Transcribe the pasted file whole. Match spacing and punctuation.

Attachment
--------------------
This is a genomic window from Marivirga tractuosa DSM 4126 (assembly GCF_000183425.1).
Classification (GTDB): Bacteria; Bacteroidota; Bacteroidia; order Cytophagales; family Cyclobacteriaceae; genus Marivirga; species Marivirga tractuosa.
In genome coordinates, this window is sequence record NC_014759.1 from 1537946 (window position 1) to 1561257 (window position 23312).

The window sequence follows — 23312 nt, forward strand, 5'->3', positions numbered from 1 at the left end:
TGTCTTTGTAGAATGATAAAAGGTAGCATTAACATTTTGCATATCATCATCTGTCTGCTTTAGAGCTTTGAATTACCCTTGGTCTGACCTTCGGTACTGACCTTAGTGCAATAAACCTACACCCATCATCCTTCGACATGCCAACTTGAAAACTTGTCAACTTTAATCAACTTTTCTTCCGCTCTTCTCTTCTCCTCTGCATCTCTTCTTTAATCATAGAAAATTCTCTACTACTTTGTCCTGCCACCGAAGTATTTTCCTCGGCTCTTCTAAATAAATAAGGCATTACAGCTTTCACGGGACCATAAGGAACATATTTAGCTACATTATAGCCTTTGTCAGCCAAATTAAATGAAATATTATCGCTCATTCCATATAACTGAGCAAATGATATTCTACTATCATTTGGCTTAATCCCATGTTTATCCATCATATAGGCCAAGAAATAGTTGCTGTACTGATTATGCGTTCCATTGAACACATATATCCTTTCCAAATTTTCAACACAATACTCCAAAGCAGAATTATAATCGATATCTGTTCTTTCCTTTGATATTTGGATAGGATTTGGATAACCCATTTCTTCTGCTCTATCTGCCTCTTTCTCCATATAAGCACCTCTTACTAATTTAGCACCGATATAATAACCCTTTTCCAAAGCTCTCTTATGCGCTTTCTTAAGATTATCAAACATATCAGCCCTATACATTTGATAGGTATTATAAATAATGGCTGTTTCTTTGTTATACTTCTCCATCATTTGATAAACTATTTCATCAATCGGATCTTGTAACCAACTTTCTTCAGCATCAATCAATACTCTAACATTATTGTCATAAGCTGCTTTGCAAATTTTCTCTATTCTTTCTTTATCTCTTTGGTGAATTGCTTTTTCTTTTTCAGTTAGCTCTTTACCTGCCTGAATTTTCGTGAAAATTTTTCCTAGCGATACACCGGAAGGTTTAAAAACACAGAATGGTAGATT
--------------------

This is a genomic window from Marivirga tractuosa DSM 4126 (assembly GCF_000183425.1).
Classification (GTDB): Bacteria; Bacteroidota; Bacteroidia; order Cytophagales; family Cyclobacteriaceae; genus Marivirga; species Marivirga tractuosa.
In genome coordinates, this window is sequence record NC_014759.1 from 1537946 (window position 1) to 1561257 (window position 23312).

The window sequence follows — 23312 nt, forward strand, 5'->3', positions numbered from 1 at the left end:
TGTCTTTGTAGAATGATAAAAGGTAGCATTAACATTTTGCATATCATCATCTGTCTGCTTTAGAGCTTTGAATTACCCTTGGTCTGACCTTCGGTACTGACCTTAGTGCAATAAACCTACACCCATCATCCTTCGACATGCCAACTTGAAAACTTGTCAACTTTAATCAACTTTTCTTCCGCTCTTCTCTTCTCCTCTGCATCTCTTCTTTAATCATAGAAAATTCTCTACTACTTTGTCCTGCCACCGAAGTATTTTCCTCGGCTCTTCTAAATAAATAAGGCATTACAGCTTTCACGGGACCATAAGGAACATATTTAGCTACATTATAGCCTTTGTCAGCCAAATTAAATGAAATATTATCGCTCATTCCATATAACTGAGCAAATGATATTCTACTATCATTTGGCTTAATCCCATGTTTATCCATCATATAGGCCAAGAAATAGTTGCTGTACTGATTATGCGTTCCATTGAACACATATATCCTTTCCAAATTTTCAACACAATACTCCAAAGCAGAATTATAATCGATATCTGTTCTTTCCTTTGATATTTGGATAGGATTTGGATAACCCATTTCTTCTGCTCTATCTGCCTCTTTCTCCATATAAGCACCTCTTACTAATTTAGCACCGATATAATAACCCTTTTCCAAAGCTCTCTTATGCGCTTTCTTAAGATTATCAAACATATCAGCCCTATACATTTGATAGGTATTATAAATAATGGCTGTTTCTTTGTTATACTTCTCCATCATTTGATAAACTATTTCATCAATCGGATCTTGTAACCAACTTTCTTCAGCATCAATCAATACTCTAACATTATTGTCATAAGCTGCTTTGCAAATTTTCTCTATTCTTTCTTTATCTCTTTGGTGAATTGCTTTTTCTTTTTCAGTTAGCTCTTTACCTGCCTGAATTTTCGTGAAAATTTTTCCTAGCGATACACCGGAAGGTTTAAAAACACAGAATGGTAGATT